This was all I have time to share this week. My book was received very well at O’Reilly’s Rainforest Retreat Gift Shop where it is now sold is now sold. Funny enough, at breakfast, we were chatting with some birders from the USA, and one man wanted to purchase my book and went directly to the shop which was only just opening. This shop attendant did not know the book was for sale, and the man asked for it but she declined saying they did not have it. He replied, “I’ve got news for you, you do sell it.” The attendant was surprised to find its bright cover facing her from the shelf. Of course my new friends wanted me to sign it for them. You can purchase your signed copy here online for less than it is sold in the shops. Many birds in the book are found in the Lamington NP.
This weekend at Olympic Park at the Newington Armory section, the huge Australasian Bird Fair 2017 will be held for the second time in history. Check out this website for more info or do a search. Aussiebirder will be there in person selling his book at a Bird Fair Special price, talking with people and book signing as you would expect. There will be lots of interesting stalls, talks, information on conservation, photographic gear etc.
“Therefore I tell you, do not worry about your life, what you will eat or drink; or about your body, what you will wear. Is not life more than food, and the body more than clothes? Look at the birds of the air; they do not sow or reap or store away in barns, and yet your heavenly Father feeds them. Are you not much more valuable than they? Can any one of you by worrying add a single hour to your life?” – Matthew 6:25-34
Have a great weekend, and seeyatthebirdfair!
Walka Waterworks Reserve is a beautiful family picnic area set north of Maitland, Newcastle. Historically it is the original steam pumping station for the water supply to Newcastle from the Hunter River. We had a family picnic there hoping to see water birds, such as the Great Crested Grebe , you may remember we posted over a year ago, but the passerines were the feature of the day.
Scarlet Honeyeaters everywhere at eye level, not high in eucalypts as they normally are, but feeding from the many species of Grevilea flowering around the reserve, situated around large man-made lake. Notice in this footage how the male tweets after each nectar feed. There are males everywhere but no females.
The Australasian Figbird male was seen and heard calling in the same eucalyts the honeyeaters were combing.
Of course where ever you go the male Superb Fairy-wren is not far away, and its sounds can be heard in the tall grass and reeds nearby the track.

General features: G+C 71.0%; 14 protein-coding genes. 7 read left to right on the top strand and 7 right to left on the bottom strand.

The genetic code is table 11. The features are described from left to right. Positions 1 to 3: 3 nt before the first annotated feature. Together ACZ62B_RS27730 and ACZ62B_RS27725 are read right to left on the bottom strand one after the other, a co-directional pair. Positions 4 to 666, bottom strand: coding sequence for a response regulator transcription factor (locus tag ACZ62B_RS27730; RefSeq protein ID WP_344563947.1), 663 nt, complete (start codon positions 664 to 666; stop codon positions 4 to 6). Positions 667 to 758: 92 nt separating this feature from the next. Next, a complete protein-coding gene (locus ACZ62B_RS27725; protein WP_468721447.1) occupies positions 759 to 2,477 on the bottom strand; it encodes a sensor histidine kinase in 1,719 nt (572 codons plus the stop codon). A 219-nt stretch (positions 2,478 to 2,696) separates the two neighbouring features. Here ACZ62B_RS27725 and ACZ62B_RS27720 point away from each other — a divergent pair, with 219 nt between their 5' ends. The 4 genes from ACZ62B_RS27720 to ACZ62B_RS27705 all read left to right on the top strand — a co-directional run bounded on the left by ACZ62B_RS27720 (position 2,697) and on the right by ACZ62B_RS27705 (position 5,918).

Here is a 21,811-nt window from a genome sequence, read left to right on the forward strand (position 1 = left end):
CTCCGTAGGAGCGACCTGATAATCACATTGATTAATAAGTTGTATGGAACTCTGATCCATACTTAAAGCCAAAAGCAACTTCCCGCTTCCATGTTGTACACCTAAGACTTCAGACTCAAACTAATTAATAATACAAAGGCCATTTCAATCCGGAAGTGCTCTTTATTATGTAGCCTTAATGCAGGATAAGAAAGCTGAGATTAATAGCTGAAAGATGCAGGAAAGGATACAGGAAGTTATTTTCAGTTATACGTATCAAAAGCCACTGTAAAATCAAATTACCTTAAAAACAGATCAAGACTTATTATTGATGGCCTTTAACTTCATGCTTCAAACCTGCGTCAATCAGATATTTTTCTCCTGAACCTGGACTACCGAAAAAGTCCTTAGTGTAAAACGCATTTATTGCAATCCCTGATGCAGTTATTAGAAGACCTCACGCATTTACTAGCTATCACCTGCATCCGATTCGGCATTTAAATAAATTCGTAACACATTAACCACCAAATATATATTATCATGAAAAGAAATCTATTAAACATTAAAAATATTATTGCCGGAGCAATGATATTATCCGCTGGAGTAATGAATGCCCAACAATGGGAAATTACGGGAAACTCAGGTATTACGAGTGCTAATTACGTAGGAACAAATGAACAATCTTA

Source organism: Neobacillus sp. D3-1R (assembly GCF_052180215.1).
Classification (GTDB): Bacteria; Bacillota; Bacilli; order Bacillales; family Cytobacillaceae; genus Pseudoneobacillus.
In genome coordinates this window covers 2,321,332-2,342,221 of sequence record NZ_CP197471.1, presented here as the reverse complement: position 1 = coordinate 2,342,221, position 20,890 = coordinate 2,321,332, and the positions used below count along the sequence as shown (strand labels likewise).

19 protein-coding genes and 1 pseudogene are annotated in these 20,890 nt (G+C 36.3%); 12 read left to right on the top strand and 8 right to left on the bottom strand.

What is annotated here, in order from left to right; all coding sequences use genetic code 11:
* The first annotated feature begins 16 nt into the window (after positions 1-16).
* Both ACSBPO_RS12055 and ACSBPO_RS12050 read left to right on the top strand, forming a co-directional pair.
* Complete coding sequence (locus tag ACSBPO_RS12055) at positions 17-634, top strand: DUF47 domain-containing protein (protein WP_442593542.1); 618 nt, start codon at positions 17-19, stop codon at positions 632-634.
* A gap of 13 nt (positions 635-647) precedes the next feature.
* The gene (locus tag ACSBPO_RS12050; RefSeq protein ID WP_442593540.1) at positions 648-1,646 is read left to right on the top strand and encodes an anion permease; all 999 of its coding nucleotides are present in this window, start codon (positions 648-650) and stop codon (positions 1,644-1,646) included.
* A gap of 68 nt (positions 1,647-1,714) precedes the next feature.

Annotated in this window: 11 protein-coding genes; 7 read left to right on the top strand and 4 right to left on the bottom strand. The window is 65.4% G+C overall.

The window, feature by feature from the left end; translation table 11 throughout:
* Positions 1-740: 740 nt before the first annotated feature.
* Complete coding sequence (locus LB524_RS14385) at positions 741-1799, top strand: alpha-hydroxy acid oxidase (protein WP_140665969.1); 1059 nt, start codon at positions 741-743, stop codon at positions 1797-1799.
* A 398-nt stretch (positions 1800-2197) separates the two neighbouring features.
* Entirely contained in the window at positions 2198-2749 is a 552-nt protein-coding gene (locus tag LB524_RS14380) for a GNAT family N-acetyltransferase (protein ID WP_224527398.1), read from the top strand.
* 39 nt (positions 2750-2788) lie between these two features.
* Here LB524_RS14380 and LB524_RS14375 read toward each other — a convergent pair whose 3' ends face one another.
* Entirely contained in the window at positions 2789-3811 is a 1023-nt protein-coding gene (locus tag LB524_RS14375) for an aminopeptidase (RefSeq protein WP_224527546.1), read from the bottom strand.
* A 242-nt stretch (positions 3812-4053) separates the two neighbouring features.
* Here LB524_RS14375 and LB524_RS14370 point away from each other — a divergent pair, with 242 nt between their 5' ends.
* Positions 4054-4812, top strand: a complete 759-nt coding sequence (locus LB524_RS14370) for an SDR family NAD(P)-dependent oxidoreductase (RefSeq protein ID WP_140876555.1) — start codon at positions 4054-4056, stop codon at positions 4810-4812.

Hey, but we finally spotted a female Superb. How strange to only see males. Possibly the females are on the nest, as this is what is the norm for spring.
The lovely song of this juvenile Rufous Whistler caught our attention and drew us to a tree where we watched it move about alone for some time before it flew away. It is quite different from the mature bird and somewhat resembles the female Figbird.
But one of the features of our weekend was the discovery of a lifer, this Rufous Songlark in full song. He kept us busy for some time as he moved from tree to tree, very easy to follow by his call.
The humble Welcome Swallow even gave me some good shots as it rested on the roof of a shelter.
The White-browed Scrubwren is always easy to identify by his noisy angry calls.
The beautiful bright Yellow Thornbill always is a glowing delight, as it makes its way with its classic call through the tree looking for small insects.
Not far away, but on the lawn is the Yellow-rumped Thornbill. This one took a fancy to this bird feather, which I think it was considering incorporating in its nest, but had some trouble deciding. You can see how it gets its name.
But a feature of our day occurred just as we were leaving the reserve, when I heard the sound of a Babbler. The classic sound drew my attention up a tree where the unexpected find of one lone Grey-crowned Babbler was moving about, illuminated as the sun was low in the west.
Next week I will show you more birds from this amazing reserve. The conclusion is that if you plant nectar rich plants such as Grevilea and Bottle Brush you will attract the honeyeaters and other bird species.
“Consider the ravens: They do not sow or reap, they have no storeroom or barn; yet God feeds them. And how much more valuable you are than birds!” – Luke 12:24
Have a great week birding! Check out my website if you are new to my posts.
It has been a busy week working full time back in my scientist role in Immuno-Haematology, so my wife and I have not been out birding as much, which is unusual for us. Lord Howe Island is one of our favorite birding places so I thought to highlight some of the birds from there, and highly recommend you visit there one day.
One unique bird only found on this island is the Lord Howe Island Woodhen, which almost became extinct because European settlers found it so easy to kill for food, as it was flightless. Notice these birds are banded on their legs. Click on photos to enlarge them.
Unbanded birds, such as the one below, are young ones born in the last two years which have eluded the banding program, but will eventually be banded to mark their progress. The woodhen is classified in the rail family.
They are generally very quiet birds, making their own unique sound, foraging in the undergrowth for insects and small figs which have fallen to the ground.
Lord Howe Island is famous for its huge banyan trees (Ficus macrophylla columnaris) which send out roots from its branches which grow into trunks of the trees. A single tree may spread itself over acres of land. These provide fruit for many birds. It is related to our Moreton Bay fig, the largest Australian fig tree.